The technical implementation of this new scenario logic is simple and integrates the by now well-established knowledge of carbon budgets. (These are the total amounts of CO2 that can be released over time by human activities while staying within a given temperature limit.)
Our logic explicitly fixes three pathway characteristics that define the evolution of temperature over time, illustrated in the schematic, below.
First, the length of the transition to net-zero CO2 emissions, which broadly determines the timing of peak warming. Second, the cumulative CO2 emissions until net-zero is reached, which defines the steepness of emissions reductions and the amount of warming at the peak. Third, the amount of net CO2 emissions in the long term, which can be zero or net-negative and determines whether temperatures stabilise at the peak, or decline.
Having introduced this new scenario logic, the obvious question becomes: what difference does it make? It can arguably make a world of difference in how the climate change mitigation challenge is perceived.
Let’s take a look at some critiques of IAM pathways and how our new scenario logic helps to clarify that many of these issues are actually a scenario design problem.
Stringent IAM scenarios that limit warming to 1.5C or well-below 2C have often been presented as unavoidably relying on substantial amounts of net-negative emissions. Our new logic shows that this is merely an artefact of the focus of scenarios on end-of-century outcomes.
Scenarios that keep warming to well-below 2C, without the reliance on net-negative CO2 emissions in the long term, can be constructed easily with standard IAMs on the basis of our new logic. The chart below shows how such scenarios (pink lines) contrast strongly with those designed according to the usual end-of-century focus (dashed blue lines).
Reliance on net-negative CO2 emissions in the second half of the century is thus not unavoidable in IAM pathways, but can be set as an explicit choice, in light of intergenerational fairness and risk. Avoiding this reliance requires pathways with deep emission reductions over the coming decades.
This new logic doesn’t eliminate all of the issues raised by negative emissions, because CO2 removal measures are still being deployed in our scenarios to compensate for ongoing emissions in other sectors.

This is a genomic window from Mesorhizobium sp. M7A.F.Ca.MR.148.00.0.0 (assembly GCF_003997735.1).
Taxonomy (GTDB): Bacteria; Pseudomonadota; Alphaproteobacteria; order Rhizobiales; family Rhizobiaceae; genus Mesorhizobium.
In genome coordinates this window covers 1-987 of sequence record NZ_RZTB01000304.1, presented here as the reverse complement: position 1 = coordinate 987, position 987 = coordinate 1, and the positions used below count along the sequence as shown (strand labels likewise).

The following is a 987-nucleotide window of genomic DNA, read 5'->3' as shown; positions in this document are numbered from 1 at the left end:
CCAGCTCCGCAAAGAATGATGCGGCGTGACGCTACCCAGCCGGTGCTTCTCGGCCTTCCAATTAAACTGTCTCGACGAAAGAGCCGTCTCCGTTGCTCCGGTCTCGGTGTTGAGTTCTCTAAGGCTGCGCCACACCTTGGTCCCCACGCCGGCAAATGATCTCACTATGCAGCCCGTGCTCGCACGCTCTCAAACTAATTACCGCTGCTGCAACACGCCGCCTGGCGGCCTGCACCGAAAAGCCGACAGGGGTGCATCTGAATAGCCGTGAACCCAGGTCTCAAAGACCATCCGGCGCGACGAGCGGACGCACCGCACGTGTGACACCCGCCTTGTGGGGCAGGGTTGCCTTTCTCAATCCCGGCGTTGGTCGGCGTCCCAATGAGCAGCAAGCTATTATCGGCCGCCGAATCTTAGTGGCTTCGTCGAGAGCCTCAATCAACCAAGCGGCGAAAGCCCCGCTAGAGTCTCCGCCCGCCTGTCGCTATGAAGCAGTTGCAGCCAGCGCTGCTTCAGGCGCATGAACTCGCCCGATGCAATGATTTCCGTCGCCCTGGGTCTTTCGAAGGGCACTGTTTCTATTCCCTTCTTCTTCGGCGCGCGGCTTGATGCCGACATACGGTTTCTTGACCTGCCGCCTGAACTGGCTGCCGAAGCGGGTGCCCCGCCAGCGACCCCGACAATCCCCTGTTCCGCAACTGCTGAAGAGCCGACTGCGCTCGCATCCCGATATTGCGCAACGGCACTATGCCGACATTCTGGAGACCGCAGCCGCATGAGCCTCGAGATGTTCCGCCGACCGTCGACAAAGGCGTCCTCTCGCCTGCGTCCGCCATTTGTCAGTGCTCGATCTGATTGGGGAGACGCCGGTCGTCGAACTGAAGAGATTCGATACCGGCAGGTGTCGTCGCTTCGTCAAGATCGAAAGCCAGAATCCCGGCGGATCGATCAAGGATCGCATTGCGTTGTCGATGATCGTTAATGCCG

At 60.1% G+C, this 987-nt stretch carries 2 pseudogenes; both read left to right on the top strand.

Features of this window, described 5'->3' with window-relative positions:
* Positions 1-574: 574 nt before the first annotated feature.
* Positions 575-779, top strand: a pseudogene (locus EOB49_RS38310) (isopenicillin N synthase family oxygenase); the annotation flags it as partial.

However, here too the logic allows us to explore variations in the overall reliance on CO2 removal, independent from the resulting temperature outcome.
The figure below shows how an emissions trajectory that is firmly compatible with stabilising warming at no more than 1.6C (top-left panel) can be achieved in a variety of different pathways, some of which use large amounts of carbon capture and storage (CCS, top-right) and some of which use barely any (bottom-right).
By explicitly separating temperature trajectories from the level of reliance on negative emissions, our logic allows trade-offs between climate goals and sustainable development to be explored in a much more targeted way.
A final way in which scenarios created with the new logic differ from those with an end-of-century perspective is the distribution of costs and carbon prices over time.
IAMs that optimise the future transition of the energy-economic system with “perfect foresight” are typically said to produce exponentially increasing carbon price paths that start low and rise over time. Our new logic illustrates that this characteristic is also highly dependent on scenario design.
The best illustration of this is the figure below, showing two scenarios created with exactly the same IAM (the MESSAGE-GLOBIOM model) and exactly the same socioeconomic assumptions (SSP2, see this explainer). The sole exception is that two different scenario design logics were applied.
As expected, the traditional end-of-century scenario logic results in an exponentially increasing carbon price over the course of the century (dashed blue line, bottom panel). In contrast, the new scenario logic that focuses on limiting maximum warming tells a very different story (pink line).
This features a much higher carbon price in the near term and until net-zero CO2 emissions are achieved. Thereafter, the carbon price is strongly reduced, which indicates that once the transformation to a low-carbon or carbon-removing society is achieved, there are few additional costs in maintaining it.
In the paper we also show that a similar message emerges for mitigation investments over time. Once the transition to a net-zero or net-negative global economy is achieved, there are virtually no new investments needed beyond those that would be included in a scenario with no climate policy and high emissions.
The hope is that this new scenario logic will be taken up by the modelling community when new scenarios are being developed. This would help the scenario literature to become increasingly useful to inform global and national climate action.
Finally, the new scenario logic reinforces what many intuitively understand: that halting climate change at safe levels needs urgent and steep emissions reductions over the next years and decades. Only once global near-zero CO2 is achieved can a conversation be entertained about how quickly and how far the world would like to try to reverse warming.